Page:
|In other scripts|
The pound sign (£) is the symbol for the pound sterling – the currency of the United Kingdom and previously of Great Britain and of the Kingdom of England. The same symbol is used for other currencies called pound, such as the Gibraltar pound, the Egyptian pound, and the Syrian pound. A similar symbol (₤) was used on some banknotes from time to time but the Bank of England has not done so since 1975. (This two-bar symbol is also used for currencies named lira, for example the (withdrawn) Italian lira).
In the US, "pound sign" refers to the symbol number sign (#).
The symbol derives from a capital "L", representing libra pondo, the basic unit of weight in the Roman Empire, which in turn is derived from the Latin word, libra, meaning scales or a balance. The pound became an English unit of weight and in England became defined as the tower pound (equivalent to 350 grams) of sterling silver. According to the Royal Mint Museum:
It is not known for certain when the horizontal line or lines, which indicate an abbreviation, first came to be drawn through the L. However, there is in the Bank of England Museum a cheque dated 7 January 1661 with a clearly discernible £ sign. By the time the Bank was founded in 1694 the £ sign was in common use.
However, the simple letter L, in lower- or uppercase, was used to represent the pound sterling in printed books and newspapers until well into the 19th century. In the blackletter type used until the seventeenth century, the letter L is rendered as .
In American English, the term "pound sign" usually refers to the symbol #, and the corresponding telephone key is called the "pound key". In Canadian English the symbols £ and # are both called the pound sign, but the # is also known as the "number sign" and the "noughts-and-crosses board".[a]
Banknotes issued by the Bank of England since 1975 have only used the single bar style as a pound sign. The Bank used both the two-bar style (₤) and the one-bar style (£) (and sometimes a figure without any symbol whatever) more or less equally since 1725 until 1971, intermittently and sometimes concurrently. In typography, the symbols are allographs – style choices – when used to represent the pound and both use the same POUND SIGN Unicode code point, (not LIRA SIGN despite its looking the same).
In the Unicode standard, the symbol £ is called POUND SIGN and the symbol ₤ is the LIRA SIGN. These have respective code points:
U+20A4 ₤ LIRA SIGN (HTML
₤) Unicode notes that the "lira sign" is not widely used and was added due to both it and the pound sign being available on HP printers, and also states that the preferred sign for lira is the pound sign.
The encoding of the £ symbol in position xA3 was first standardised by ISO Latin-1 in 1985. Position xA3 was used by the Digital Equipment Corporation VT220 terminal, Mac OS Roman, the Amstrad CPC, the Commodore Amiga and the Acorn Archimedes.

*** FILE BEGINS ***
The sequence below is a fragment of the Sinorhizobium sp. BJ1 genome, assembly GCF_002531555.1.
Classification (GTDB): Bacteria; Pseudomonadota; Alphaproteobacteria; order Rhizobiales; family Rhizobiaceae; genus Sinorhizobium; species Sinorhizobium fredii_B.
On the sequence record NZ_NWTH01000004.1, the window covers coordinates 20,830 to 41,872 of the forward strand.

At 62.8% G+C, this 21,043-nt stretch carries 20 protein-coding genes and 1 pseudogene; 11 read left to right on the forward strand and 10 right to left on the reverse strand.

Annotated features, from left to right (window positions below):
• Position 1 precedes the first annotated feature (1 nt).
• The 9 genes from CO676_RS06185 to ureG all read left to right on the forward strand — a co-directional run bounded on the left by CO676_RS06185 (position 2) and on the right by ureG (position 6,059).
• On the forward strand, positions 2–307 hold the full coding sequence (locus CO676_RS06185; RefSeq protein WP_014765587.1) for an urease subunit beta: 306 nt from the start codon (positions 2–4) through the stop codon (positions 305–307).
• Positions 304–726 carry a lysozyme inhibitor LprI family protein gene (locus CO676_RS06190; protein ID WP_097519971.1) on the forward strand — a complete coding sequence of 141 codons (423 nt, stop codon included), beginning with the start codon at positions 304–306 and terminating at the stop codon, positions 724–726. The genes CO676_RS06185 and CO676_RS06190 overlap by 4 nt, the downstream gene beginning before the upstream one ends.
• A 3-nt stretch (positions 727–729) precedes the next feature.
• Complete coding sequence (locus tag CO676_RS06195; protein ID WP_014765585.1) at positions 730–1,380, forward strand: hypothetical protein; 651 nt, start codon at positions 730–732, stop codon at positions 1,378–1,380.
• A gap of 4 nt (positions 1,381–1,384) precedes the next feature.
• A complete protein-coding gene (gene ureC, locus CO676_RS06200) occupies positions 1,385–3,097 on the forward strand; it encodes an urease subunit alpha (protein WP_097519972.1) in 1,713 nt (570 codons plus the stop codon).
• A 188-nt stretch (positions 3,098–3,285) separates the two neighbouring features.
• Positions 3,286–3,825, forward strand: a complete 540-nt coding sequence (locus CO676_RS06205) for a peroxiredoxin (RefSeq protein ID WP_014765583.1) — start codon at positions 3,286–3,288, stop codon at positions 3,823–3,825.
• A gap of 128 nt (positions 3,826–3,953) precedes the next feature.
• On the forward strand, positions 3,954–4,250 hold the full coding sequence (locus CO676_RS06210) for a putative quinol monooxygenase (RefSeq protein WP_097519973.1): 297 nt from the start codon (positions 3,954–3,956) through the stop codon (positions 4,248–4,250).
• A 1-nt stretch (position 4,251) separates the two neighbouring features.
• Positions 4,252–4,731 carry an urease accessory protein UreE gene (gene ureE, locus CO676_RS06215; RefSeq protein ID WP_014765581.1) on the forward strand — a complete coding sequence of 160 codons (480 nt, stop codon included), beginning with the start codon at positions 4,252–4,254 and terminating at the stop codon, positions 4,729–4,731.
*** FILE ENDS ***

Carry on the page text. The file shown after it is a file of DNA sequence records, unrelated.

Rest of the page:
Many early computers (limited to a 7-bit, 128-position character set) used a variant of ASCII with one of the less-frequently used characters replaced by the £. The UK national variant of ISO 646 was standardised as BS 4730 in 1985. This code was identical to ASCII except for two characters: x23 encoded "£" instead of "#", while x7E encoded "‾" instead of "~". MSDOS on the IBM PC originally used a non-standard 8-bit character set Code page 437 in which the £ symbol was encoded as x9C; adoption of ISO character codes only came later with Microsoft Windows. The Atari ST also used position x9C. The HP Laserjet used position xBA for the £ symbol, while most other printers used x9C. The BBC Ceefax system which dated from 1976 encoded the £ as x23. The ZX Spectrum and the BBC Micro used x60 ("`"). The Commodore 64 used x5C ("\") while the Oric used x5F ("_"). IBM's EBCDIC code page 037 uses xB1 for the £ while its code page 285 uses x5B. ICL's 1900-series mainframes used a six-bit (64-position character set) encoding for characters, loosely based on BS 4730, with the £ symbol represented as octal 23 (hex 13).
Typewriters produced for the British market included a "£" sign from the earliest days, though its position varied widely. A 1921 advertisement for an Imperial Typewriters model D, for example shows a machine with two modifier shifts (CAPS and FIG), with the "£" sign occupying the FIG shift position on the key for letter "B". But the advertisement notes that "We make special keyboards containing symbols, fractions, signs, etc., for the peculiar needs of Engineers, Builders, Architects, Chemists, Scientists, etc., or any staple trade."
On Latin-alphabet typewriters lacking a "£" symbol type element, a reasonable approximation could be made by typing an "f" over an "L".
On a US-International keyboard in Linux and Unix, the "£" can be entered using:
In Windows, it can also be generated through the Alt keycodes, although the results vary depending on factors such as the locale, codepage and OS version:
On UK Apple Mac keyboards, this is reversed, with the "£" symbol on the number 3 key, typed using:
Press and hold the local currency sign ($ for US/Canada users, € sign for EU users, etc): a popup box presenting an array of currency signs is presented from which the £ may be chosen.
A symbol that appears to be a double-barred pound sign is used as the logo of the British record label Parlophone. In fact this is a stylised version of a blackletter L (), standing for Lindström (the firm's founder Carl Lindström).
[…] Currency Symbols: U+20A0–U+20CF […] Lira Sign. A separate currency sign U+20A4 LIRA SIGN is encoded for compatibility with the HP Roman-8 character set, which is still widely implemented in printers. In general, U+00A3 POUND SIGN may be used for both the various currencies known as pound (or punt) and the currencies known as lira. […]